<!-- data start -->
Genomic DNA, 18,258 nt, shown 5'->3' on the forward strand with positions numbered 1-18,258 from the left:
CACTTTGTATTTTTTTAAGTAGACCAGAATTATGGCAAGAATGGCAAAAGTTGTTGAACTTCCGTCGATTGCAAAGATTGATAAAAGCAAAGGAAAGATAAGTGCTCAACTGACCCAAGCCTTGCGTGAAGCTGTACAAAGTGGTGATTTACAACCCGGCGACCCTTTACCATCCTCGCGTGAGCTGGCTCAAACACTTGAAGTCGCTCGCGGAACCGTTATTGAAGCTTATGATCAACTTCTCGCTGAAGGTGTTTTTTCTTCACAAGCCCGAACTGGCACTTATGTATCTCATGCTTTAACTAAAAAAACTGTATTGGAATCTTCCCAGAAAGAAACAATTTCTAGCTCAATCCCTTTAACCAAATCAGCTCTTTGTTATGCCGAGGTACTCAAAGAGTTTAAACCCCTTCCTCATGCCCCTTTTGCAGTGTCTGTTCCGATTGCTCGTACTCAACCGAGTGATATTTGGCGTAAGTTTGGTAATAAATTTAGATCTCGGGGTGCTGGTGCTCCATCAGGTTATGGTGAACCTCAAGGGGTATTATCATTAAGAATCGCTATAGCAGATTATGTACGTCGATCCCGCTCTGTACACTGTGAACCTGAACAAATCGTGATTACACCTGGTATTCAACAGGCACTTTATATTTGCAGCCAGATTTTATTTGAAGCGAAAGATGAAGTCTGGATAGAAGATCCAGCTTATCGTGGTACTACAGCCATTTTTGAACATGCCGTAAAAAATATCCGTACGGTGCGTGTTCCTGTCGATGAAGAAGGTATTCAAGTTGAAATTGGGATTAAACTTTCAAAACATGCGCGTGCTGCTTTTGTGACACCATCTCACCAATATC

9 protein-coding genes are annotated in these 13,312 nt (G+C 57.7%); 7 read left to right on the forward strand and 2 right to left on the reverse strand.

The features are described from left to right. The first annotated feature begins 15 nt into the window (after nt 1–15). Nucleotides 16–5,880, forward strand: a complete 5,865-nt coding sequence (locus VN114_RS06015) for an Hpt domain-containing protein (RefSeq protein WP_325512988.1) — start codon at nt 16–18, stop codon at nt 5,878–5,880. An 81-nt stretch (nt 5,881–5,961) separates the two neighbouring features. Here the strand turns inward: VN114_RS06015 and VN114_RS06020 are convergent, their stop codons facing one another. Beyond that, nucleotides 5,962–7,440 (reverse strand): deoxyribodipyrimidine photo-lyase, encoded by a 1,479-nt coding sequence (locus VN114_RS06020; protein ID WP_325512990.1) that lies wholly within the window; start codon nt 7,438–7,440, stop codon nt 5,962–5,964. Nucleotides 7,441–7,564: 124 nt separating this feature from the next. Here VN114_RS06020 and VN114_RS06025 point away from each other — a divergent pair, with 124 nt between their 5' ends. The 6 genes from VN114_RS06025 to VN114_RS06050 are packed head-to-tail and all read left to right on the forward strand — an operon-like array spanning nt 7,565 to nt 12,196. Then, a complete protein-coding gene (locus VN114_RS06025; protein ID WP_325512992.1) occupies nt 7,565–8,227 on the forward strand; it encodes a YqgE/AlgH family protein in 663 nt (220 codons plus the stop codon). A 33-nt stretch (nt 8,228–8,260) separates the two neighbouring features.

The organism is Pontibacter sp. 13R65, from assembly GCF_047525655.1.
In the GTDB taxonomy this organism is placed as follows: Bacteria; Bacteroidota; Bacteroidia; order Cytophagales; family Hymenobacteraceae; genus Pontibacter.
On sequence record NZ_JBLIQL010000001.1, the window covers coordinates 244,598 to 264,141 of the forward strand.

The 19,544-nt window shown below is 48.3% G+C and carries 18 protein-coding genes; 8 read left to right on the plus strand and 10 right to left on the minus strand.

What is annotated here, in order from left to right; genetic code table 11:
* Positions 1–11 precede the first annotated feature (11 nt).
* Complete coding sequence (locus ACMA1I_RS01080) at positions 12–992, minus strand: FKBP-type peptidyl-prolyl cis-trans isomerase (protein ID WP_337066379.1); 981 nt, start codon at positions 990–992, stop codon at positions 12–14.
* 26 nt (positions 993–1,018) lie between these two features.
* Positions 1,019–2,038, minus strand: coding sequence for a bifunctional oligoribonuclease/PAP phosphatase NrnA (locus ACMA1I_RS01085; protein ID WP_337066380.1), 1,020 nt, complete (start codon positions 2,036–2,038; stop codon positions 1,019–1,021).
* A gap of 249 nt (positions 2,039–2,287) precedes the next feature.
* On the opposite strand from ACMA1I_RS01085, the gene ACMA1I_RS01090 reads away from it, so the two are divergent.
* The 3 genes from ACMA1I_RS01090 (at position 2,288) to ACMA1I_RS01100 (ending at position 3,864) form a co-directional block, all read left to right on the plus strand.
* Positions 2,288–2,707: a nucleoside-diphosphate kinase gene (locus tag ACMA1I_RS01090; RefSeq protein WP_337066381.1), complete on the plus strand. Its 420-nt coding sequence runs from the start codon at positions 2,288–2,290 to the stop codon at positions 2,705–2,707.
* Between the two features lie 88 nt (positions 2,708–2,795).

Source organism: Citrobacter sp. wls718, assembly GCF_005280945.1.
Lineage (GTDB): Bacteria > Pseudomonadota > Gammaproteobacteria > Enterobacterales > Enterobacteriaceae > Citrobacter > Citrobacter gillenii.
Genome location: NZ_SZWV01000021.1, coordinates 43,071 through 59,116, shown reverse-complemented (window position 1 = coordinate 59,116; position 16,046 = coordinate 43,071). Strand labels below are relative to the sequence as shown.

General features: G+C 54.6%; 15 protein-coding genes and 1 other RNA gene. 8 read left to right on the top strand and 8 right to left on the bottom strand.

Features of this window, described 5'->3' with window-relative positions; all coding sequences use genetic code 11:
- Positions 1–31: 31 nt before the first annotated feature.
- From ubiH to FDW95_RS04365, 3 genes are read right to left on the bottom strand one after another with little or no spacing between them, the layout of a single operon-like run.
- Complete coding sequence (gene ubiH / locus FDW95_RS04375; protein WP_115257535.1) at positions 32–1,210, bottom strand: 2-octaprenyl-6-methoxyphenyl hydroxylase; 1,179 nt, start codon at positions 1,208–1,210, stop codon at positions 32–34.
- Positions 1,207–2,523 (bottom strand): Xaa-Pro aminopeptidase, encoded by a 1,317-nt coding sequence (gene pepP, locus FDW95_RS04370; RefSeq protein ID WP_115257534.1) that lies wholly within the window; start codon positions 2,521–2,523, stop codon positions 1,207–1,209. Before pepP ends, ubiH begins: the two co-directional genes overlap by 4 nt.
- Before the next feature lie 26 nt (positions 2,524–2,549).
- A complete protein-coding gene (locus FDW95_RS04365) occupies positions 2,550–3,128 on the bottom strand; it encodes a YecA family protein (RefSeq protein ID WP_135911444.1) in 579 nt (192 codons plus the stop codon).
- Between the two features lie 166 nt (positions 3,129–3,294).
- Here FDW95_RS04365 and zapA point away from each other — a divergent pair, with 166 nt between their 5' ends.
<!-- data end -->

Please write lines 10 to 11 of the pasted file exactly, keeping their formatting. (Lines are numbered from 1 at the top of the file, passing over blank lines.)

* Positions 1–11 precede the first annotated feature (11 nt).
* Complete coding sequence (locus ACMA1I_RS01080) at positions 12–992, minus strand: FKBP-type peptidyl-prolyl cis-trans isomerase (protein ID WP_337066379.1); 981 nt, start codon at positions 990–992, stop codon at positions 12–14.